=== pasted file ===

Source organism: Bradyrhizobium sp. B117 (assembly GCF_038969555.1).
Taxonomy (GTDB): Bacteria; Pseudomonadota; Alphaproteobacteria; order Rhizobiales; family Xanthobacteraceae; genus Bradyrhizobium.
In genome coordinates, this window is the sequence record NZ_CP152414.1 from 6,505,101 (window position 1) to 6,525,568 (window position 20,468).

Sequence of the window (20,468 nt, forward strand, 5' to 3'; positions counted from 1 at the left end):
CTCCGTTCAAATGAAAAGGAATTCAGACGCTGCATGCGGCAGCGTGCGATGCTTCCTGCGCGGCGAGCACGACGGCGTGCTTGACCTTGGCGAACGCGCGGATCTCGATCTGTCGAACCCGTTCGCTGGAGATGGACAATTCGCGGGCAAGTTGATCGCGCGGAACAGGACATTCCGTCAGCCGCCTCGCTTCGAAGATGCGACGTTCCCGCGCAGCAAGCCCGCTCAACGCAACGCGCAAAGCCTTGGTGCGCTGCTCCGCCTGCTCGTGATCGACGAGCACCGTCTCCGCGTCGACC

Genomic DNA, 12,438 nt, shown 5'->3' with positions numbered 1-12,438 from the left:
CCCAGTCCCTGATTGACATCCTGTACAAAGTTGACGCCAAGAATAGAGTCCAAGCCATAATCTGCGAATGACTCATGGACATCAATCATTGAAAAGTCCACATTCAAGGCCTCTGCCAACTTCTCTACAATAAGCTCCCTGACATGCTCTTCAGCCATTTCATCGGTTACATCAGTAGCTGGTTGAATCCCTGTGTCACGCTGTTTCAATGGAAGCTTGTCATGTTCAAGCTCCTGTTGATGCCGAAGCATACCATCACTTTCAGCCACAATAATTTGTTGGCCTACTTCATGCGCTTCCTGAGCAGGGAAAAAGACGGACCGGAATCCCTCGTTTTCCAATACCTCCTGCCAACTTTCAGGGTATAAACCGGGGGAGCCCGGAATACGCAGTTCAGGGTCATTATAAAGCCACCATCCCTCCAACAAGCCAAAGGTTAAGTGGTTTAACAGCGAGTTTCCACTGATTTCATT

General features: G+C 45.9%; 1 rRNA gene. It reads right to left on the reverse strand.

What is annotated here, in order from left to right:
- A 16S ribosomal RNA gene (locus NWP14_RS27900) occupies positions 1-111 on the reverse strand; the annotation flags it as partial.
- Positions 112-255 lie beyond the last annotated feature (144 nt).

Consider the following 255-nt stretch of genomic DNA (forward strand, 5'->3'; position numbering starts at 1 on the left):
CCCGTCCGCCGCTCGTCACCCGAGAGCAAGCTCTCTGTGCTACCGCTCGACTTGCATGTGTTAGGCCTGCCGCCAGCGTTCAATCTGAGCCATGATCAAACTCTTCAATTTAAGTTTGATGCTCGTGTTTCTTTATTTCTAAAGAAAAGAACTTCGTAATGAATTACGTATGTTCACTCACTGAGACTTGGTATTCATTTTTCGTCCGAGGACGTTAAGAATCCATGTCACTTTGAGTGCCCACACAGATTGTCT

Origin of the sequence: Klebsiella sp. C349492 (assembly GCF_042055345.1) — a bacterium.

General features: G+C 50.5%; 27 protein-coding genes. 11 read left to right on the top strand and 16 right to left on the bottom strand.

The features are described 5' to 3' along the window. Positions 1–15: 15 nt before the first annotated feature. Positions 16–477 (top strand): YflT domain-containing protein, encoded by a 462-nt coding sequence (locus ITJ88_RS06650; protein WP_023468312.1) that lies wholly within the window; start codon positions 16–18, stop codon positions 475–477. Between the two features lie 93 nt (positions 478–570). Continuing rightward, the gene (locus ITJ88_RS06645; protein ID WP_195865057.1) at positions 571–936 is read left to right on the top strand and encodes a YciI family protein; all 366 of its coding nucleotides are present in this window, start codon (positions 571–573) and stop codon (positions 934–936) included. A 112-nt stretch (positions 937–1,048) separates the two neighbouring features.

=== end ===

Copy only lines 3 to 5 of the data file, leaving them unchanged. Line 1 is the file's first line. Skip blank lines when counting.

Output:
In genome coordinates, this window is the sequence record NZ_CP152414.1 from 6,505,101 (window position 1) to 6,525,568 (window position 20,468).

Sequence of the window (20,468 nt, forward strand, 5' to 3'; positions counted from 1 at the left end):
CTCCGTTCAAATGAAAAGGAATTCAGACGCTGCATGCGGCAGCGTGCGATGCTTCCTGCGCGGCGAGCACGACGGCGTGCTTGACCTTGGCGAACGCGCGGATCTCGATCTGTCGAACCCGTTCGCTGGAGATGGACAATTCGCGGGCAAGTTGATCGCGCGGAACAGGACATTCCGTCAGCCGCCTCGCTTCGAAGATGCGACGTTCCCGCGCAGCAAGCCCGCTCAACGCAACGCGCAAAGCCTTGGTGCGCTGCTCCGCCTGCTCGTGATCGACGAGCACCGTCTCCGCGTCGACC